Compensation objectives are not rules; they are guidelines. But the more the objectives are followed, the more effective wage and salary administration will be. To meet these objectives, the major phases of compensation management include the following: Phase 1. Evaluate every job, using job analysis information to ensure internal equity based on each job's relative worth. Phase 2. Conduct wage and salary surveys to determine external equity based on the rates paid in the labor market. Phase 3. Price each job to determine the rate of pay based on internal and external equity based on the rates paid in the labour market.

Theory of wages:
The word salary is defined in the Oxford Dictionary as fixed periodical payment to a person doing other than manual or mechanical work. The payment towards manual or mechanical work is referred to as wages. The word pay refers to the payment for services done which would include salary as well as wages. Wages are commonly understood as price of labour. In ordinary parlance, any remuneration paid for services is etymological wage. Benham defines wage as a sum of money paid under contract by an employer to a worker for services rendered.

Labour was always looked upon as a commodity governed by the law of supply and demand. Certain theories were propounded for determination of wages but these could not stand the test of time. A few theories are discussed below: Subsistence theory: This theory, also known as Iron Law of Wages, was propounded by David Ricardo (1772-1823).
According to this theory, wages tend to settle at a level just sufficient to maintain the workers and his family at minimum subsistence levels. The theory applies only to backward countries where labourers are extremely poor and are unable to get th eir share from the employers.

Standard of living theory: This theory is a modified form of subsistence theory. According to this theory, wages are determined
not by subsistence level but also by the standard of living to which a class of labourers become habituated.

Residual claimant theory: Francis A. Walker (1840-1897) propounded this theory. According to him, there were four factors of
production/ business activity viz., land, labour, capital and entrepreneurship. Wages represent the amount of value created in the production which remains after payment has been made for all these factors of production. In other words, labour is the residual claimant.

The wage fund theory: According to this theory, after rent and raw materials are paid for, a definite amount remains for
labour. The total wage fund and the number of workers determine the average workers share in the form of wages.

Demand and supply theory: According to this theory, wages depend upon the demand and supply of labour . Marginal productivity theory: This is an improved form of demand and supply theory. Wages are determined by the value of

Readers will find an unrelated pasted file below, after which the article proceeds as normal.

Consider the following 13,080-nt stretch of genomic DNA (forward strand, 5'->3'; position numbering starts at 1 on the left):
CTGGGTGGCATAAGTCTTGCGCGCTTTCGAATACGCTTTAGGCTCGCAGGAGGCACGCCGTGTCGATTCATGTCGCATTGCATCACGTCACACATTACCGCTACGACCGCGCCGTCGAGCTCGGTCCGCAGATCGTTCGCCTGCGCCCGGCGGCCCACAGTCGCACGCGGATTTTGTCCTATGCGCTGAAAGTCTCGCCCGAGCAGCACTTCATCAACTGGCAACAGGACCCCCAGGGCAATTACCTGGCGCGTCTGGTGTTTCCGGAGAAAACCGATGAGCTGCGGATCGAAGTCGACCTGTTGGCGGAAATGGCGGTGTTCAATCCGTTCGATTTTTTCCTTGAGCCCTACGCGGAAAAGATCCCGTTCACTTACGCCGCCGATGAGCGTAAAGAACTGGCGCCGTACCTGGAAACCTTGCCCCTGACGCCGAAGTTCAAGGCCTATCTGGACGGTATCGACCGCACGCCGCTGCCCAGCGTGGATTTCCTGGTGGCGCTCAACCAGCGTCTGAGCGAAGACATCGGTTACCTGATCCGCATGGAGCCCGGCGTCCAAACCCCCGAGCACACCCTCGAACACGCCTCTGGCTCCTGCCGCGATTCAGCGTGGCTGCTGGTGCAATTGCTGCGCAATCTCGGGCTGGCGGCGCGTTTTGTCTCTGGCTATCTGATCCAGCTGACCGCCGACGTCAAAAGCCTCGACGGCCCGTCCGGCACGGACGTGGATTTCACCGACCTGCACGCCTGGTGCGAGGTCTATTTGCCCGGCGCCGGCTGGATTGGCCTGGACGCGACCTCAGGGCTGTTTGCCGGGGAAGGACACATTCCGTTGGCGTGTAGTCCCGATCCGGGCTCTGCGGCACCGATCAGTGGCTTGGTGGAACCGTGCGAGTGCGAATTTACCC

the net product of the marginal unit of labour employed. Purchasing power theory: According to this theory the prosperity, productivity and progress of industry depend on there being sufficient demand to ensure the sale of its products and pocketing of reasonable profits. A large pact of the products of industry is consumed by workers and their families and if wages are high, demand will be good. However, if wages and the purchasing power of the workers are low, some of the goods will remain unsold; output will go down, which will result in unemployment.

The bargaining theory of wages: John Davidson propounded this theory. According to him, wages are determined by the
relative bargaining power of workers or trade unions and of employers. When a trade union is involved, basic wages, fringe benefits, job differentials and individual differences tend to be determined by the relative strength of the organization and the trade union.

The Tribunals and Wage Boards have generally followed the-principles laid down in the Fair Wages Committees Report on fixing wages. The Committee, in its report, has given a considerable thought to wage differentials and has stated that the following factors should be taken into consideration for fixation of wages: 1. The degree of skill. 2. The strain of work. 3. The experience involved. 4. The training involved. 5. The responsibility undertaken. 6. The mental and physical requirements. 7. The disagreeableness of the task. 8. The hazard attendant on the work, and 9. The fatigue involved.

Classification of wages: The

classified wages as under: 1. The amount necessary for mere subsistence;

International Labour Organization (ILO) in one of its publications,

2. The amount necessary for health and decency; and 3. The amount necessary to provide a standard of comfort. In India, wages are classified as: Minimum wage